During the internal investigation, Renton police Cmdr. Dan Figaro separately interviewed Davidson and Nordean, with each saying he met the other through church in 2014 or so — before Davidson became a cop and Nordean a Proud Boy.

The two men separately said they formed a casual friendship, sometimes hanging out and exercising together. They later partnered in business selling workout supplements from about late 2017 to early 2020.

During their partnership, Davidson left his patrol officer’s job at the Everett Police Department to join the Renton department, while Nordean became increasingly active with the Proud Boys.

After their first business, Bangarang Elite Supplements, fizzled out in 2018, Davidson said they opened another firm, Iron Glory, the following year.

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By then, Nordean had gained notoriety, largely due to a viral video that captured him knocking out an anti-fascist activist who swung a baton at him during a June 2018 rally in Portland. The incident vaulted Nordean onto right-wing talk shows and into leadership roles with the Proud Boys.

In his interview, Davidson acknowledged becoming aware of Nordean’s Proud Boys alias, “Rufio Panman,” as well as the viral video of his notorious knockout.

But Davidson contended he really didn’t know the Proud Boys’ beliefs or activities, saying he personally “had no involvements in any of the political or patriotic movements that [Nordean] was involved in.”

Davidson, a U.S. Marine reservist who grew up in Auburn, said he viewed Nordean’s knockout punch as a “reasonable” act to protect himself. At some point, Davidson became aware police had handcuffed Nordean for that or another incident, but Davidson said he understood Nordean was never charged.

When the two men launched Iron Glory in 2019, they sought to capitalize on Nordean’s notoriety, Davidson said.

“I knew he had started becoming more popular in his patriots, patriot stuff, and we both saw that as possibly an avenue to brand it towards that patriot movement,” he said.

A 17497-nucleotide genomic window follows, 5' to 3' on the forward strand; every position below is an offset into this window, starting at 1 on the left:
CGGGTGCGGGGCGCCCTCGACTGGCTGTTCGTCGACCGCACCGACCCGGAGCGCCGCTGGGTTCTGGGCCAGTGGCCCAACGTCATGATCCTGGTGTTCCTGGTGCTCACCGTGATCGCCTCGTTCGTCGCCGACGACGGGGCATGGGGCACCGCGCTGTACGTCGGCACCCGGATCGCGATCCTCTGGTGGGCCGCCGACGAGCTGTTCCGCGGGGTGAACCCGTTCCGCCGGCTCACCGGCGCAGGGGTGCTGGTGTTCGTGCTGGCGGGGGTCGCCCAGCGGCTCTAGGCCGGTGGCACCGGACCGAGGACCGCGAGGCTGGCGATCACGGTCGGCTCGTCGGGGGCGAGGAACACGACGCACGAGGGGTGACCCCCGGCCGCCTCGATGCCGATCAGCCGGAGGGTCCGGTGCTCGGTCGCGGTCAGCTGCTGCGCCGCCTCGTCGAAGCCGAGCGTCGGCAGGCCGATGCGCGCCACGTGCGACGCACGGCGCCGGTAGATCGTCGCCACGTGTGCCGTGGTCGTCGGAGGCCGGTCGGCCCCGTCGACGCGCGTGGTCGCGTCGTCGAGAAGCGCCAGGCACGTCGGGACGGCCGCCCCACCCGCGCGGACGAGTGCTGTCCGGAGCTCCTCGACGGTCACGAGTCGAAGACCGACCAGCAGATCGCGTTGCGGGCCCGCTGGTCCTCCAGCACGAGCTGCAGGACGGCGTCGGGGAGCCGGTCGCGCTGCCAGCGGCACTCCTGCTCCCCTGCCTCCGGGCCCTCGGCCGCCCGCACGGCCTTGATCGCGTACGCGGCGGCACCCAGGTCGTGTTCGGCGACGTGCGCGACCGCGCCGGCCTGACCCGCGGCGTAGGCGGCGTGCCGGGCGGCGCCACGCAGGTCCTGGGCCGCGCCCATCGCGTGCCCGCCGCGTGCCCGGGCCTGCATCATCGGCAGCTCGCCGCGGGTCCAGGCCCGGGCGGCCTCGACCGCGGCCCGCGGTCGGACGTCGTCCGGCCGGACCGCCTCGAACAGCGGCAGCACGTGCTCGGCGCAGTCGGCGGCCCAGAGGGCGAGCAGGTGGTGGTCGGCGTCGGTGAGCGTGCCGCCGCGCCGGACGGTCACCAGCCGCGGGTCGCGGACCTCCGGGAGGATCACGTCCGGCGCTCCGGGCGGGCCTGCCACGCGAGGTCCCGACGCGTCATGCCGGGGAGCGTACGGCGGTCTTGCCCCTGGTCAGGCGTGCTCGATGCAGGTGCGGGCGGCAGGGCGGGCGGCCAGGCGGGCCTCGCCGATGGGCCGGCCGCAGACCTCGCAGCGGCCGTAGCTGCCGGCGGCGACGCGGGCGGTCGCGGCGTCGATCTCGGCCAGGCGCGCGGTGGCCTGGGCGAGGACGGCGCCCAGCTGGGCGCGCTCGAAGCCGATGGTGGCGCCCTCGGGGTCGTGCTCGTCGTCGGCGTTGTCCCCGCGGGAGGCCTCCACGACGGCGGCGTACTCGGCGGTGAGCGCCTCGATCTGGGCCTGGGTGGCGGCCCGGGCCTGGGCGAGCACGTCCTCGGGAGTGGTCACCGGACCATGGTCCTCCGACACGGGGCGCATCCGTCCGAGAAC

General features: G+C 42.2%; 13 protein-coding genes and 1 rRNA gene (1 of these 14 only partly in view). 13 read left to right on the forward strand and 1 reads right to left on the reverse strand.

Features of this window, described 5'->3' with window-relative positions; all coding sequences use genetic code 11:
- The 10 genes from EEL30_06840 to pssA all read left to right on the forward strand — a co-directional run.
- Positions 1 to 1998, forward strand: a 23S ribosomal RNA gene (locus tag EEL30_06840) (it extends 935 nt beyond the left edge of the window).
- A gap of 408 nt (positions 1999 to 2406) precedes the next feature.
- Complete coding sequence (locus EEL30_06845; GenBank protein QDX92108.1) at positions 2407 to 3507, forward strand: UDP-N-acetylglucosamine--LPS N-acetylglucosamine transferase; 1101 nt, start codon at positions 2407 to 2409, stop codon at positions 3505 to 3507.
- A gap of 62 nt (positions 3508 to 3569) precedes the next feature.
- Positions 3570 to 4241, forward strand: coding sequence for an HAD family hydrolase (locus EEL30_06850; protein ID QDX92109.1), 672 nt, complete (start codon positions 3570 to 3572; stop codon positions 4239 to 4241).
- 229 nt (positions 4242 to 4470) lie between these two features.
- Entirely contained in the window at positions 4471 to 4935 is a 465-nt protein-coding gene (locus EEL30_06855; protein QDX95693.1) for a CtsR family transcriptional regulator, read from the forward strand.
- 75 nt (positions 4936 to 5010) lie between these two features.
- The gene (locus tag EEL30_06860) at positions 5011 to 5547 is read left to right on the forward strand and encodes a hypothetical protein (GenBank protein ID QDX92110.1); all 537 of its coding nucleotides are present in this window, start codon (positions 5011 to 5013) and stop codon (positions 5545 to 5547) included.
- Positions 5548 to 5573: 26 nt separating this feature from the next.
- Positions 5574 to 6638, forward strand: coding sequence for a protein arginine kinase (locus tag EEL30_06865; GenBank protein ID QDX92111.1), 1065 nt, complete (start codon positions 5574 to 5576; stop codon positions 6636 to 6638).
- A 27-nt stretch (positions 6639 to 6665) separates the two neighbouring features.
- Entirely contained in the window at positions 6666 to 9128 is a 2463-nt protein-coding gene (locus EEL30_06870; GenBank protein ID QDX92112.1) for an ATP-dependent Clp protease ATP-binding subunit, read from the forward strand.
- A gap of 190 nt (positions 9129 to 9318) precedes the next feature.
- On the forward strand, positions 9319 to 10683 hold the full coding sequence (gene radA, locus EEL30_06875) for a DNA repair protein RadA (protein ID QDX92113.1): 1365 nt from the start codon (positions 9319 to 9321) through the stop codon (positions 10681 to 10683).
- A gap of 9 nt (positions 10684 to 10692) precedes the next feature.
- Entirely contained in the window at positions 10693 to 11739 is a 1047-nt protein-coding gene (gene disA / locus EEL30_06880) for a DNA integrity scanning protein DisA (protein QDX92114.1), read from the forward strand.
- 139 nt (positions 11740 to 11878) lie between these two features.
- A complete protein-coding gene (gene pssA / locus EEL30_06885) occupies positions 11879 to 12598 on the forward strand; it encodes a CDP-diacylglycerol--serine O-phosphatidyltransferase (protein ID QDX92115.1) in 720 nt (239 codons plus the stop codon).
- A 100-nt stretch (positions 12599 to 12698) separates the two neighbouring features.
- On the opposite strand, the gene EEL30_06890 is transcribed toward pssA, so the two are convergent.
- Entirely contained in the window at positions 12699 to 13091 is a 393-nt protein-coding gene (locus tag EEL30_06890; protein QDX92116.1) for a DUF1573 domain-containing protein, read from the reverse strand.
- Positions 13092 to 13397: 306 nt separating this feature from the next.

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The officer added he took on more of a “silent not public approach” while selling supplements “to the people [Nordean] had in his community.” But the business fizzled out in early 2020, as Nordean “took on more of a focus on his movement and I didn’t want to have anything to do with that political stuff,” he said.

Recognizing “there would be, potentially in the future, a conflict of interest,” Davidson said he cut ties with Nordean “sometime back in 2020.”

Records show Iron Glory remained active on paper until a state license expired in December 2020.

The following month, Nordean was widely captured on video and in photos leading a large group of Trump supporters to the Capitol before it was ransacked. He has since been charged with six federal crimes, including four felonies. Nordean has pleaded not guilty. He is being held pending trial.

Among its findings, the Renton police panel concluded The Times’ story, which other news organizations followed, “implied there was an inappropriate relationship” between Davidson and Nordean, but the investigation showed otherwise and “any suggestion by the media to the contrary was incorrect.”

The Seattle Times stands by its reporting.

Before The Times’ inquiries in February, neither the Renton nor Everett departments knew about Davidson’s ties to Nordean, officials for each agency have said.